SCEC Award Number 17249 View PDF
Proposal Category Individual Proposal (Integration and Theory)
Proposal Title Experimental Study of Thermal Pressurization and the Role of Fault Roughness
Name Organization
Terry Tullis Brown University
Other Participants Nick Beeler
SCEC Priorities 2d, 3d, 2e SCEC Groups FARM, Seismology, CISM
Report Due Date 06/15/2018 Date Report Submitted 06/15/2018
Project Abstract
We continue to focus our attention on the widely discussed dynamic weakening mechanism termed thermal pore-fluid pressurization. There are many theoretical and numerical studies of thermal pressurization and it is increasingly used in dynamic rupture and earthquake nucleation models. However, experimental data suggesting the operation of this mechanism is limited, a shortcoming we are working to resolve. The only machine in existence capable of doing the required experiments is our unique high-pressure rotary shear friction machine that combines arbitrarily large slip displacement with independent control of both confining pressure and flow-through pore pressure capability. Ours is the first study in which the thermal pressurization mechanism has been isolated and is beginning to be characterized under controlled conditions on confined samples. This year we have focused some of our attention on comparing dry and water-saturated diabase in order to remove any other velocity dependent effects on friction that might be included in the results on the fluid saturated rocks. We have also begun to measure both the permeability and the storage capacity of the samples using the pressure oscillation technique in order to know the fluid diffusivity of the samples. We have often found that following the expected decline in shear resistance that it unexpectedly increases somewhat. Although we do not understand this behavior, we are investigating the possibility that it could result from dependence of some of the critical parameters on the spatially and temporally varying effective stress, something not accounted for in current models.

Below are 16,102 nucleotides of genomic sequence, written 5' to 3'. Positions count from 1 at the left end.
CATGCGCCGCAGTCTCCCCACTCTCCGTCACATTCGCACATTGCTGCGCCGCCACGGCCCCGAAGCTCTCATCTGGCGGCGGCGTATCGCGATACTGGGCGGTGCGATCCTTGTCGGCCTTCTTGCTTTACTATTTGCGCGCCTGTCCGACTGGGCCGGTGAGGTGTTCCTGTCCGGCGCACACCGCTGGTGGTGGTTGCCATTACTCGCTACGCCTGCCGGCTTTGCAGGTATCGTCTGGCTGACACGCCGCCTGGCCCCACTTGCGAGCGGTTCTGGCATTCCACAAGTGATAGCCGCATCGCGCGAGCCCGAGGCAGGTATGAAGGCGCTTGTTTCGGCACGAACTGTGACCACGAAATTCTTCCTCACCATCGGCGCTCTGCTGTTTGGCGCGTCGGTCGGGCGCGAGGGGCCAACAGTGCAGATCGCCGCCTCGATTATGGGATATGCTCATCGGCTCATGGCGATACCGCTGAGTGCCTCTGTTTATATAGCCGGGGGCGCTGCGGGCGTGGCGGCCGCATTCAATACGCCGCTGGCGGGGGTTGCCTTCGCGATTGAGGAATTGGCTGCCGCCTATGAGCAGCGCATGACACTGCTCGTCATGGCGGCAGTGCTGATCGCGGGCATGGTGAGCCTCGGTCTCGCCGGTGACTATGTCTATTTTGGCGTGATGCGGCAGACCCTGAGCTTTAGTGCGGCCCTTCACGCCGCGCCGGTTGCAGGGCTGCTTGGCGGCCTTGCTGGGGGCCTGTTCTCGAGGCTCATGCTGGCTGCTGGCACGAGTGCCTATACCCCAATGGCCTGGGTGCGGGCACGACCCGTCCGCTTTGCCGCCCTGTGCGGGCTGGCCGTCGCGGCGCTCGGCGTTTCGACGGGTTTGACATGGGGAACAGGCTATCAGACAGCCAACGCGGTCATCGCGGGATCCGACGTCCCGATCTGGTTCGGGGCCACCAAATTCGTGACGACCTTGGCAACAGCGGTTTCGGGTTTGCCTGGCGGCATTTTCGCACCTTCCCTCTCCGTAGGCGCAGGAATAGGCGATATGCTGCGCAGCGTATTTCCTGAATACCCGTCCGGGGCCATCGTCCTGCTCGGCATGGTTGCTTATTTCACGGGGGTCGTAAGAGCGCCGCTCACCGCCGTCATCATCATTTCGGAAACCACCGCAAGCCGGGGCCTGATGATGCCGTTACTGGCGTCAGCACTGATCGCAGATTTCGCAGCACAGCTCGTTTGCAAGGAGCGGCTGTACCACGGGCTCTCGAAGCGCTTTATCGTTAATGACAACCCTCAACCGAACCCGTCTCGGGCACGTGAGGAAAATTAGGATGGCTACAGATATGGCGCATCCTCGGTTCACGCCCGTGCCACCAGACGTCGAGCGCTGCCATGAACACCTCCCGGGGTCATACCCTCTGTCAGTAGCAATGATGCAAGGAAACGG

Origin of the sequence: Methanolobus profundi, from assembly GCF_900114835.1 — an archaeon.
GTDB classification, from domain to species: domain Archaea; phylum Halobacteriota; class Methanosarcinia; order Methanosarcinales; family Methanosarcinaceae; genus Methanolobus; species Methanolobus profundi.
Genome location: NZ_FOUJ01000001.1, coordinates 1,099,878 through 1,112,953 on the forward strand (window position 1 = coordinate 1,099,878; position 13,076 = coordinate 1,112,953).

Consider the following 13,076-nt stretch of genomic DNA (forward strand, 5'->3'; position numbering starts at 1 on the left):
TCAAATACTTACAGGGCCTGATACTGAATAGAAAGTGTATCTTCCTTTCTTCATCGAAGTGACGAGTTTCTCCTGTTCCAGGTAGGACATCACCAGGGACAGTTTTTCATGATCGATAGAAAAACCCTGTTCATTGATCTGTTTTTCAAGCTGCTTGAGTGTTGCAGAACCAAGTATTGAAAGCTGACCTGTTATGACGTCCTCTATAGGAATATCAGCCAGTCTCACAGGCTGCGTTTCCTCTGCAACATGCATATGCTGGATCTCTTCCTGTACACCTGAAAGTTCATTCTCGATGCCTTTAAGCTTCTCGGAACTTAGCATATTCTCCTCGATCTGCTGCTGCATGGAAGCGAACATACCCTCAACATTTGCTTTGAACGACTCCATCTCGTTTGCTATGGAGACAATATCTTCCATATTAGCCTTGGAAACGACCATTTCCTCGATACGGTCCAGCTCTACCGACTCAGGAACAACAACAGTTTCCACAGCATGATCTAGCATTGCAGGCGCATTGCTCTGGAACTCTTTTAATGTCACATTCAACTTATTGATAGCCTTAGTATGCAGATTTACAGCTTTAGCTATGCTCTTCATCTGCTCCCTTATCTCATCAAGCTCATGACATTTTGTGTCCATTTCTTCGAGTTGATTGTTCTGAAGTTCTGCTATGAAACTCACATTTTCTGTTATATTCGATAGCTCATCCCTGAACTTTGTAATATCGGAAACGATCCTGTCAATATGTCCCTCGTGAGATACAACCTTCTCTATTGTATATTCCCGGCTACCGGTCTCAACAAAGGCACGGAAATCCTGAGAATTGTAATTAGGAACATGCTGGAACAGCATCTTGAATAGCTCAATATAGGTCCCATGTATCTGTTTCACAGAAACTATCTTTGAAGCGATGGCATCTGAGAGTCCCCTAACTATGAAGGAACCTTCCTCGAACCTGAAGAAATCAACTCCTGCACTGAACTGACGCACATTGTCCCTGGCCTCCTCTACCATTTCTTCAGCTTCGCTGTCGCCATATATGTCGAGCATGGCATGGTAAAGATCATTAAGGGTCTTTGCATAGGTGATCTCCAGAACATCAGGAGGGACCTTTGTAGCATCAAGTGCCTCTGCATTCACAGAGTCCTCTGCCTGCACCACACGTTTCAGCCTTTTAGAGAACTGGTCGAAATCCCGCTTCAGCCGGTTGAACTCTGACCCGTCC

Intellectual Merit The research contributes to our understanding of the earthquake energy budget, strong ground motions, and accelerations associated with earthquake faulting, by providing fundamental knowledge of the co-seismic shear resistance of faults.
Broader Impacts Results of our experiments are incorporated in coursework at Brown and in public lectures. The experiments have resulted in new methods of sample preparation that allow us and others to conduct experiments on mated fault surfaces and they enhance the infrastructure for research and education. Society benefits from an acquisition of scientific knowledge and in improved understanding of earthquakes and how to mitigate their damage.
Exemplary Figure Figure 4. Observed friction and calculated change in pore fluid pressure with slip, during fast sliding at 2.5 mm/s.